Loggia del Mercato Nuovo
The Loggia del Mercato Nuovo (Italian pronunciation: [ˈlɔddʒa del merˈkaːto ˈnwɔːvo]), popularly known as the Loggia del Porcellino (IPA: [ˈlɔddʒa del portʃelˈliːno]), is a building in Florence, Italy. It is so called to distinguish it from the Mercato vecchio (IPA: [merˈkaːto ˈvɛkkjo]; "old market") that used to be located in the area of today's Piazza della Repubblica.
The loggia was built around the middle of the 16th century in the heart of the city, just a few steps from the Ponte Vecchio. Initially, it was intended for the sale of silk and luxury goods and then for the famous straw hats, but today mainly leather goods and souvenirs are sold.
The focal point of the loggia is the Fontana del Porcellino (IPA: [fonˈtaːna del portʃelˈliːno]; "fountain of the piglet"), actually a copy of a bronze wild boar by Pietro Tacca from the sixteenth century marble. In 2008 the Pietro Tacca's masterpiece was replaced with a modern copy cast by Ferdinando Marinelli Artistic Foundry in 1998. The original marble of the Porcellino can be found at Palazzo Pitti. Popular tradition has it that rubbing the nose brings fortune, so over time, the statue has acquired a certain shine in that spot. Visitors are encouraged to place a coin in the mouth of the boar after rubbing its nose, and superstition implies that the wish will be granted if the offering tumbles through the grate whence the water flows. The slope of the grate is such that most coins do fall through, and are collected by the city. There is a copy of the Porcellino outside Sydney Hospital and passers-by drop coins and rub its nose in the same way.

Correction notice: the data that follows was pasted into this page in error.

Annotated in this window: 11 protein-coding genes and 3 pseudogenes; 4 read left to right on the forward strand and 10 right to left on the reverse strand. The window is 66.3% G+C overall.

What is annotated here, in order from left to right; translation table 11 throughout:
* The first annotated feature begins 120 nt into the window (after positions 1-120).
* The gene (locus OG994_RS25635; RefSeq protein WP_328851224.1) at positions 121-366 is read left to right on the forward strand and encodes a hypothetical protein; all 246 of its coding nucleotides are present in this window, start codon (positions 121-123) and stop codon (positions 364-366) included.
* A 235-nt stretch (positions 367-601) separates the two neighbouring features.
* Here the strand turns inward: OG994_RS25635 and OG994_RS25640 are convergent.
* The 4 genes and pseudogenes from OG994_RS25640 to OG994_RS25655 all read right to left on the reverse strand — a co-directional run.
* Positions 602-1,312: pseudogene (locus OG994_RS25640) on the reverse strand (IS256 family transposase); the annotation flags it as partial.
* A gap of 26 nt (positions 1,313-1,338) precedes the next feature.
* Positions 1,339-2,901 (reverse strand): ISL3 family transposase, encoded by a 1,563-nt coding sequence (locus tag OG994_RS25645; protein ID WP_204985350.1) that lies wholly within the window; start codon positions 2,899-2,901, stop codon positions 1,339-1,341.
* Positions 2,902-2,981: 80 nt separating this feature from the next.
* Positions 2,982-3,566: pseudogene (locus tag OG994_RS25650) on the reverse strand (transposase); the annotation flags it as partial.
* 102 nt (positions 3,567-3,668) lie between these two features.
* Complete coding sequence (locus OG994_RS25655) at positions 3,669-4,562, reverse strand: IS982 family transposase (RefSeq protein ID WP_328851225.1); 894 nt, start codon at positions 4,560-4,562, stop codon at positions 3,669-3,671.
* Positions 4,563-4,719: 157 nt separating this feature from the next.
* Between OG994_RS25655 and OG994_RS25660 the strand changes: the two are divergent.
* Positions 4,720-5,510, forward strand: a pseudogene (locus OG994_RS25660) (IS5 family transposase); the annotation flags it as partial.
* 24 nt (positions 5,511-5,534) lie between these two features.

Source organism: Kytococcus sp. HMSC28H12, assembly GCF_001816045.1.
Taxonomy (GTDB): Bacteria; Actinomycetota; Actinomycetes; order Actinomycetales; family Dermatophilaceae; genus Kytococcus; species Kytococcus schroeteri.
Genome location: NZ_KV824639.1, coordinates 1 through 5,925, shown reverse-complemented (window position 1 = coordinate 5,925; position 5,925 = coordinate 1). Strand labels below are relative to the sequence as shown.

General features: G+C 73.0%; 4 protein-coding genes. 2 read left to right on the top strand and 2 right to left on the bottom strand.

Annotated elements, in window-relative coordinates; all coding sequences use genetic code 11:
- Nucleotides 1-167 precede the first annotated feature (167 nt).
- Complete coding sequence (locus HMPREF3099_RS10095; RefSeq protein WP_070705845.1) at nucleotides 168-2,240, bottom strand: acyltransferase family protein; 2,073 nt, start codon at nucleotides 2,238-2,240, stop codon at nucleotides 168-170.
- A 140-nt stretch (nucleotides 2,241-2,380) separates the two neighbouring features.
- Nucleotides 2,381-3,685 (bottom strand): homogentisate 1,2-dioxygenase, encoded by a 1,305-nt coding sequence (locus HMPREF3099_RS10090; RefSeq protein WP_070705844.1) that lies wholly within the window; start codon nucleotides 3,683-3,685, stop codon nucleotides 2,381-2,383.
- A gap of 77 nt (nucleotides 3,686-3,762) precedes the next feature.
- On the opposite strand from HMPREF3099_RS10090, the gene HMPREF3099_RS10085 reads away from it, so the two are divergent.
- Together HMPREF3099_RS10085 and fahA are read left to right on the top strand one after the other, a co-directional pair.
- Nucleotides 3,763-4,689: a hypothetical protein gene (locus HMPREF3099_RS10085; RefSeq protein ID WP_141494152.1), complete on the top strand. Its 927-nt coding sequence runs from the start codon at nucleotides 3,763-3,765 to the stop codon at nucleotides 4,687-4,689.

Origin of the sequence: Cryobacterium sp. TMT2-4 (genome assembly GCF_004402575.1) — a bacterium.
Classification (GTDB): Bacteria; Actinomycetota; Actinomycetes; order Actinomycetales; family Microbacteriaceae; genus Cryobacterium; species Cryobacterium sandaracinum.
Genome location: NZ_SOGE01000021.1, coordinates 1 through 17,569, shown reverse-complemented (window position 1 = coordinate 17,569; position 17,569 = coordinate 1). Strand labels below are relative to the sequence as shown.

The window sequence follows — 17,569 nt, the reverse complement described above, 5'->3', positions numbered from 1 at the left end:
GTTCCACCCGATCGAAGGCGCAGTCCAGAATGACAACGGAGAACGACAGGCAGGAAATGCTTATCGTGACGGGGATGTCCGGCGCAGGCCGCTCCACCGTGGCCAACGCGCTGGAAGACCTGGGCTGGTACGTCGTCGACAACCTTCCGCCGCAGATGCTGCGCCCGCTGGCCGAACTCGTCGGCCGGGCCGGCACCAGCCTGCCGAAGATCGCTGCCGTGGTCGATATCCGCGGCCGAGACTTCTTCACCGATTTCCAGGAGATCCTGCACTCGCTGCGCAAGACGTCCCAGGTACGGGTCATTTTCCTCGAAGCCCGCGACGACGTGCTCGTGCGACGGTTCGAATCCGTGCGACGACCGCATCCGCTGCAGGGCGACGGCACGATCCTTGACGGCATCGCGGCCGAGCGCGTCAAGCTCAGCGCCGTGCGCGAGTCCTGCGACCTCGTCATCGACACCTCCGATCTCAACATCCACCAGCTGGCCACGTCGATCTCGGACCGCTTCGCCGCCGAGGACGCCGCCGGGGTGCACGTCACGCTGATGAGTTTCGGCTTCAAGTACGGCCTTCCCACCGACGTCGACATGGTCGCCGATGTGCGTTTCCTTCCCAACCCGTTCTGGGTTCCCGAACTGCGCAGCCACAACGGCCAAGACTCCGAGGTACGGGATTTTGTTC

Pietra dello scandaloEdit
Another oddity of the place is the so-called pietra dello scandalo (IPA: [ˈpjɛːtra dello ˈskandalo]; "stone of shame"), a round spot marked in bicoloured marble at the centre of the loggia, which is only visible when no sales stalls are there. The design reproduces one of the wheels of a medieval Carroccio, symbol of the Florentine republic, on which the city's standard was hoisted daily. The Carroccio was placed on this spot and Florentine troops met around it before every battle.
The spot was later chosen for another purpose, whence its alternative name pietra dell'acculata (IPA: [ˈpjɛːtra dellakkuˈlaːta]; approximately "stone of the bum punishment"). During the Renaissance, the punishment of insolvent debtors included being chained to a post on this spot and then paddled repeatedly on the naked buttocks. The popular expression stare col culo a terra ("to have one's ass on the ground") and the word sculo (a dialectal word for "misfortune") may have originated from this practice.
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